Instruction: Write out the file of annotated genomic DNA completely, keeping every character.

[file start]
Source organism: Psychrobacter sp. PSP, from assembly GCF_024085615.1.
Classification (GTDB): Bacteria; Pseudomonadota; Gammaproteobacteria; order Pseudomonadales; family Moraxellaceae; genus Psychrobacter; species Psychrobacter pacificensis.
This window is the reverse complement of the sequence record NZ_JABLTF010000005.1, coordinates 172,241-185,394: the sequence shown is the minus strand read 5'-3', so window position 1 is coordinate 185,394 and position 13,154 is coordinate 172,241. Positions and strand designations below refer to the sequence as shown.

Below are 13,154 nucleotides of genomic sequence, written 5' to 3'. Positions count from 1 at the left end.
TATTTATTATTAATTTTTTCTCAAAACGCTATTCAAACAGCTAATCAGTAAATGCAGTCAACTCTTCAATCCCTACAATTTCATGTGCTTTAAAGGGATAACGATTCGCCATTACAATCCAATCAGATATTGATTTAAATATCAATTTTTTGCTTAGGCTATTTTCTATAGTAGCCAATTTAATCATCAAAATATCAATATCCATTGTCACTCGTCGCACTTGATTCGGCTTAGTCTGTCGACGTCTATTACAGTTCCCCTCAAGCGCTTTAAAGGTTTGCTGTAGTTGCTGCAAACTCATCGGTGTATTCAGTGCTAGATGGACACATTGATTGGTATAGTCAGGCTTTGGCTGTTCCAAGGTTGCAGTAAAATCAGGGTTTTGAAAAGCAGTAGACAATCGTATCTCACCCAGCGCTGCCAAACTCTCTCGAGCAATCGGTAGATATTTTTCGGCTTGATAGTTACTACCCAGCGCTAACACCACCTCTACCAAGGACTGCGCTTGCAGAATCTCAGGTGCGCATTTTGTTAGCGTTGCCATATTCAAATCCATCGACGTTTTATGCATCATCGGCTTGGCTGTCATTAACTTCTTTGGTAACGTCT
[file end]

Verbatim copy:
Source organism: Psychrobacter sp. PSP, from assembly GCF_024085615.1.
Classification (GTDB): Bacteria; Pseudomonadota; Gammaproteobacteria; order Pseudomonadales; family Moraxellaceae; genus Psychrobacter; species Psychrobacter pacificensis.
This window is the reverse complement of the sequence record NZ_JABLTF010000005.1, coordinates 172,241-185,394: the sequence shown is the minus strand read 5'-3', so window position 1 is coordinate 185,394 and position 13,154 is coordinate 172,241. Positions and strand designations below refer to the sequence as shown.

Below are 13,154 nucleotides of genomic sequence, written 5' to 3'. Positions count from 1 at the left end.
TATTTATTATTAATTTTTTCTCAAAACGCTATTCAAACAGCTAATCAGTAAATGCAGTCAACTCTTCAATCCCTACAATTTCATGTGCTTTAAAGGGATAACGATTCGCCATTACAATCCAATCAGATATTGATTTAAATATCAATTTTTTGCTTAGGCTATTTTCTATAGTAGCCAATTTAATCATCAAAATATCAATATCCATTGTCACTCGTCGCACTTGATTCGGCTTAGTCTGTCGACGTCTATTACAGTTCCCCTCAAGCGCTTTAAAGGTTTGCTGTAGTTGCTGCAAACTCATCGGTGTATTCAGTGCTAGATGGACACATTGATTGGTATAGTCAGGCTTTGGCTGTTCCAAGGTTGCAGTAAAATCAGGGTTTTGAAAAGCAGTAGACAATCGTATCTCACCCAGCGCTGCCAAACTCTCTCGAGCAATCGGTAGATATTTTTCGGCTTGATAGTTACTACCCAGCGCTAACACCACCTCTACCAAGGACTGCGCTTGCAGAATCTCAGGTGCGCATTTTGTTAGCGTTGCCATATTCAAATCCATCGACGTTTTATGCATCATCGGCTTGGCTGTCATTAACTTCTTTGGTAACGTCT